Is Your Phone Making You Anxious?
Phones are amazing inventions - they keep us connected with our families, give us any information at the touch of a button, help us sort our bills on the move, book a holiday from a train and do the shopping without getting out of your pjs. So why are so many people now telling us that their phone is making them feel anxious..?
How did we live before our phones?
They’re amazing aren’t they? Cheryl and I have occasionally accidentally left our phones at home and we felt like an arm had been chopped off. You don’t realise how many times you go ‘to just check’ something. How many times do you touch your phone but you don’t even really know what it is that you’re checking for? It’s like an involuntary spasm!
Yet this great resource, this beautiful piece of technology seems to be taking on a villainous role. They are stealing away our hours, preventing us from being truly present with our loved ones and how we are using them seems to be impacting our self-esteem, making us feel anxious and generally deteriorating our mood and making us feel bad about ourselves.
How many times (if you’re not on your phone) when you look around at the park, in the street, at a restaurant - do you see everyone heads down, engrossed in whatever it is they’re scrolling through? No attention to the gorgeous surroundings, the kids trying to get their attention, the lovely food being served to them. Just mindless scrolling, just in case the next post is life changing! We are spending hours browsing online, worried that you’re missing out on something, comparing ourselves to other people who look like they have it all going on. Hours that could be spent chatting to our hubby, playing with the kids, reading a book or just smelling the roses.
There must be a reason
This constant urge to be ‘checking’ started for me with the mobile phone for work. Now I actually am old enough to remember not having a mobile phone for work (yes, I’m that old) and when you got an email, you didn’t see it until you got to the office the next day so then you answered it. Once you got the mobile though, you had seen the email. So then I felt rude not answering it. I remember my boss saying years ago to me, “Donna, if you answer an email at 11pm at night, then you’re setting my expectation that you’re always going to answer when I ask you stuff at 11pm at night.” Gulp. So it wasn’t that he was wanting me to but I was clearly making a rod for my own back.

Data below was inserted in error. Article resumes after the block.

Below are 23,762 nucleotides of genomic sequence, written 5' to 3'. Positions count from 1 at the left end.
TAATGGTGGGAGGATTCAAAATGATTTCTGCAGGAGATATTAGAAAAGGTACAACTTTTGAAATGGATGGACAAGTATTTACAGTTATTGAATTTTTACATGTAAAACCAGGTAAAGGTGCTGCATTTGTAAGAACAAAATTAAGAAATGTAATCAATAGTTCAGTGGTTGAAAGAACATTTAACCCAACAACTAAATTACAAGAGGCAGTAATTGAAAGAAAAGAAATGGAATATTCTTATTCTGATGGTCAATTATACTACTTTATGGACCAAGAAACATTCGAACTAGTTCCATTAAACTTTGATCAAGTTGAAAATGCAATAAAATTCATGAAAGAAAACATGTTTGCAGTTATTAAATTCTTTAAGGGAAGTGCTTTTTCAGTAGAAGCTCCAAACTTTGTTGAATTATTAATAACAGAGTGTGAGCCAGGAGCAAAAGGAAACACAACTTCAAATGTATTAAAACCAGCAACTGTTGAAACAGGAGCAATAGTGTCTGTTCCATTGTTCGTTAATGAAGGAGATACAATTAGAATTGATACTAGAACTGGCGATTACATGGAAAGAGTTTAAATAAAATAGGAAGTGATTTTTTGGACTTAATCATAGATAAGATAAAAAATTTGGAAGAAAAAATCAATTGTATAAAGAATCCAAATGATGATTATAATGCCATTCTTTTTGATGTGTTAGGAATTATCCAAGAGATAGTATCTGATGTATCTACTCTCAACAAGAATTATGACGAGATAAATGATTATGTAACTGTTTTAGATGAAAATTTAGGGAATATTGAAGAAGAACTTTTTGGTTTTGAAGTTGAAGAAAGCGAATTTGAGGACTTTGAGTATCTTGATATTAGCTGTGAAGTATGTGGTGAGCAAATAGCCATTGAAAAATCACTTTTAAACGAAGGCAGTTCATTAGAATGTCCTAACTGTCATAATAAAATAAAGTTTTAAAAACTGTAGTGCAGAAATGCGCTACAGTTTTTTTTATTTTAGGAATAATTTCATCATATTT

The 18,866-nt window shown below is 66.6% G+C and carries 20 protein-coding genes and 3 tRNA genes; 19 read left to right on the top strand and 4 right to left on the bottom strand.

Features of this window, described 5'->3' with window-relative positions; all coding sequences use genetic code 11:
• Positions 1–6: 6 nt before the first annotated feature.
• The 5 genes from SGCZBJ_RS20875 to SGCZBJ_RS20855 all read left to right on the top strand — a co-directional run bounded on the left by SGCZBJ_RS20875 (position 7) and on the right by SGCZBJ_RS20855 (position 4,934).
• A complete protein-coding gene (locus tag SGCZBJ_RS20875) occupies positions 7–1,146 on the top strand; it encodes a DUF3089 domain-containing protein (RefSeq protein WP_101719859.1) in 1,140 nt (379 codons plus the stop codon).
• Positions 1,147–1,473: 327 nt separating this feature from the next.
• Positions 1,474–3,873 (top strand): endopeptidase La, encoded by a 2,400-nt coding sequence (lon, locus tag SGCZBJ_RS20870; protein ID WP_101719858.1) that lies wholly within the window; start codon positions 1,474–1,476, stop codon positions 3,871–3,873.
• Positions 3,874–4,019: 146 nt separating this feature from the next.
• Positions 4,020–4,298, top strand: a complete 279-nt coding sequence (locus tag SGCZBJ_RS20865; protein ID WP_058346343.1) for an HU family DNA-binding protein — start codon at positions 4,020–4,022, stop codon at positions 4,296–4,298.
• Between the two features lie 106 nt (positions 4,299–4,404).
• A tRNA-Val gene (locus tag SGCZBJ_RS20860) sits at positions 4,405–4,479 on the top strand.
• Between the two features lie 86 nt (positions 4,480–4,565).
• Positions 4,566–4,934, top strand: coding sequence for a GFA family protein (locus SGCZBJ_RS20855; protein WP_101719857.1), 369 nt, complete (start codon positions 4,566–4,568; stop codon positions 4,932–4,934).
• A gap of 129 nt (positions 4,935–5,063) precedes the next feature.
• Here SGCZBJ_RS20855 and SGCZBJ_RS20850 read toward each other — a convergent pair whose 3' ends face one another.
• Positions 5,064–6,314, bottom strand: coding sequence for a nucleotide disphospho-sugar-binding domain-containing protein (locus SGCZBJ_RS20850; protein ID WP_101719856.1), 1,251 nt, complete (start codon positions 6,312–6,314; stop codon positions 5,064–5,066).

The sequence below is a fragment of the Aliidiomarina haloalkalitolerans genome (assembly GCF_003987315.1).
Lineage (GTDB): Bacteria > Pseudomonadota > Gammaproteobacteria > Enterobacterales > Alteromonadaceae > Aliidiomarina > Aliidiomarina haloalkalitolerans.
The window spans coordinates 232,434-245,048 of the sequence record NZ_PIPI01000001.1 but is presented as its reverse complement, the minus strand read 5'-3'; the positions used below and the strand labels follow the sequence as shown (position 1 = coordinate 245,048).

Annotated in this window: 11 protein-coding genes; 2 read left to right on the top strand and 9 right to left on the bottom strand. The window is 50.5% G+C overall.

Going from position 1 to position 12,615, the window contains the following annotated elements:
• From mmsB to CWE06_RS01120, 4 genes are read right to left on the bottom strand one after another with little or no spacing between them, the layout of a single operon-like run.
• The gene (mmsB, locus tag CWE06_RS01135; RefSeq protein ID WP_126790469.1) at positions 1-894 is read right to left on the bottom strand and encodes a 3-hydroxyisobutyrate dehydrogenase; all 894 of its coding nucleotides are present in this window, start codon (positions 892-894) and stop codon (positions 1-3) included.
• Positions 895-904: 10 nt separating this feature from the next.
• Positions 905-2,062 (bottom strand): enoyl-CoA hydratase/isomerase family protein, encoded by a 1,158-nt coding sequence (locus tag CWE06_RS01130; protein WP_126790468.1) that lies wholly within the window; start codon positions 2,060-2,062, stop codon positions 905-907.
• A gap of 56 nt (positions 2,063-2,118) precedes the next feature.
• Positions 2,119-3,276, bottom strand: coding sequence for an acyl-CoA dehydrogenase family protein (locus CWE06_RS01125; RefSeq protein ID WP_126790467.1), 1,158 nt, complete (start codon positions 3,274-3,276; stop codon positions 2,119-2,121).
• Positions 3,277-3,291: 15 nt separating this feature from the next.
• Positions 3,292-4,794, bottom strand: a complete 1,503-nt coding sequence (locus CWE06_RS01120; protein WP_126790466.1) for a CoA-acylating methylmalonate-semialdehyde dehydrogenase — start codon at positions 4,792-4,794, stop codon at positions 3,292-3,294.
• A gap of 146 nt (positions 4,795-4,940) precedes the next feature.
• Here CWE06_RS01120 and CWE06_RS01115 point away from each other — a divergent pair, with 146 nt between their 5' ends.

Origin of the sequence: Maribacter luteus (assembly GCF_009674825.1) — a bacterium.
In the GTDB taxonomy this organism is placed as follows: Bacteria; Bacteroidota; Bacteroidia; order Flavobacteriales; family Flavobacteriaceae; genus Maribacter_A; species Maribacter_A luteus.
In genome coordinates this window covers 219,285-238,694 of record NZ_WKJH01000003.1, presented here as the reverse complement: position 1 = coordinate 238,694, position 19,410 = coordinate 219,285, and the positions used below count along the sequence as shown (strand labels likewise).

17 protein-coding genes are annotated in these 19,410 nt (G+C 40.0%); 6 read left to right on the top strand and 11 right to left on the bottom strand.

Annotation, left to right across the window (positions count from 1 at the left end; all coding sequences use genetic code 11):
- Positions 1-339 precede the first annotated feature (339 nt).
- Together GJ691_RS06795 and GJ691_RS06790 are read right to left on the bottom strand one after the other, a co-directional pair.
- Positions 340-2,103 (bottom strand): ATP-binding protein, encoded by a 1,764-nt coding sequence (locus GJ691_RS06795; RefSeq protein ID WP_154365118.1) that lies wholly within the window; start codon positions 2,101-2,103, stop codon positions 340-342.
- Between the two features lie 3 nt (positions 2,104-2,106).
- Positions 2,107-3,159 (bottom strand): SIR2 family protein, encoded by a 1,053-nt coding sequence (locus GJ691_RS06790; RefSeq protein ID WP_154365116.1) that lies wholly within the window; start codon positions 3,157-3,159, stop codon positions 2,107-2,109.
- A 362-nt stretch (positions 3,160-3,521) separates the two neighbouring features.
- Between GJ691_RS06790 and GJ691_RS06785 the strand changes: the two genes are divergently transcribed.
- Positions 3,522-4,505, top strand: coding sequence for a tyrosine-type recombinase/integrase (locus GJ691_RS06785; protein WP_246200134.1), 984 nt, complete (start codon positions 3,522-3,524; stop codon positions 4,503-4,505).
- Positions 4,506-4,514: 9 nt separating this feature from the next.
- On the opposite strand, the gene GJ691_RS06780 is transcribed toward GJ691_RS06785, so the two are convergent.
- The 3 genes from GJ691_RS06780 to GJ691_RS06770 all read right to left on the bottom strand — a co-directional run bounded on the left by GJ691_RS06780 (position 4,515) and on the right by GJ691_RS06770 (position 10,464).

Then the game changed completely with the dawn of social media. Now me being the dinosaur that I am, avoided all these newfangled apps - Facebook, Instagram, Snapchat - I really had no idea what the fuss was all about. Then when Cheryl and I started our own business, I had to really get on board with these things.
It’s like a whole new world! Hours and hours flicking through, ‘just in case’ I’ve missed a post where I could help someone or share some wisdom with someone who needs it. I started driving myself nuts! They’re literally like worm-holes! FOMO as it’s now known as, Fear Of Missing Out is an actual thing. And something our clients and community tell us really impacts them. This need to always be ‘on’ just in the instance that you miss a vital opportunity, or message from someone.
And it’s sooo much harder to manage now. You don’t just check your emails. You check emails, Facebook for notifications, then Messenger, WhatsApp, Insta threads, Insta DM’s, LinkedIn posts, LinkedIn Inbox, Twitter notifications, Twitter messages...the list goes on! You’re stuck in a perpetual cycle of ‘checking’ and it’s literally a 24/7 job.
If you let it be.
And have you ever actually missed out on the perfect job or business opportunity at 11pm or 6am? I doubt it.
No wonder it’s making us anxious, stressed and feeling low energy.
A lot of the time, the stuff that we are looking at also has nothing to do with work - let’s be real about this now!
Me comparing my body to J’Lo’s (I mean, wow) has no positive impact on my coaching clients. Neither does asking myself why someone else has written three books and I haven’t written one yet. Or wondering how another gorgeous celebrity looks that good on a morning with three kids and I can’t get my hair out of a messy bun and I only have one…
Comparisonitis is rife on social media and we are doing it to ourselves.
So here’s the thing. This stuff isn’t going to change any day soon. It’s not going away. You have got to get yourself some rules of engagement, some boundaries.
Here are 10 powerful strategies for you so that you can get back in control of your phone and specifically your social media usage.
Switching off notifications
Not touching the phone before you get to your office
Setting strict hours with your work phone
Plan in times when you look at social feeds if it’s part of your job
Having a clear ‘switch off’ time at night.
Removing any apps, feeds or connections that feel toxic
Setting a number of hours as a limit
Family time priority hours
Putting the phone in another room or locking it away
Having one digital detox day per week
Right now, write down 3 commitments that you are going to make to change this really unhealthy, energy-sucking habit. Starting from today! Start making real changes and remind yourself of the benefits that this new behaviour will give to you, your family and you mental wellbeing.
Phones are great, social media is incredibly powerful - when used as a tool to help not hinder you. You control it, not the other way around. Get PRESENT and leave the anxiety behind!!!
Love and hugs,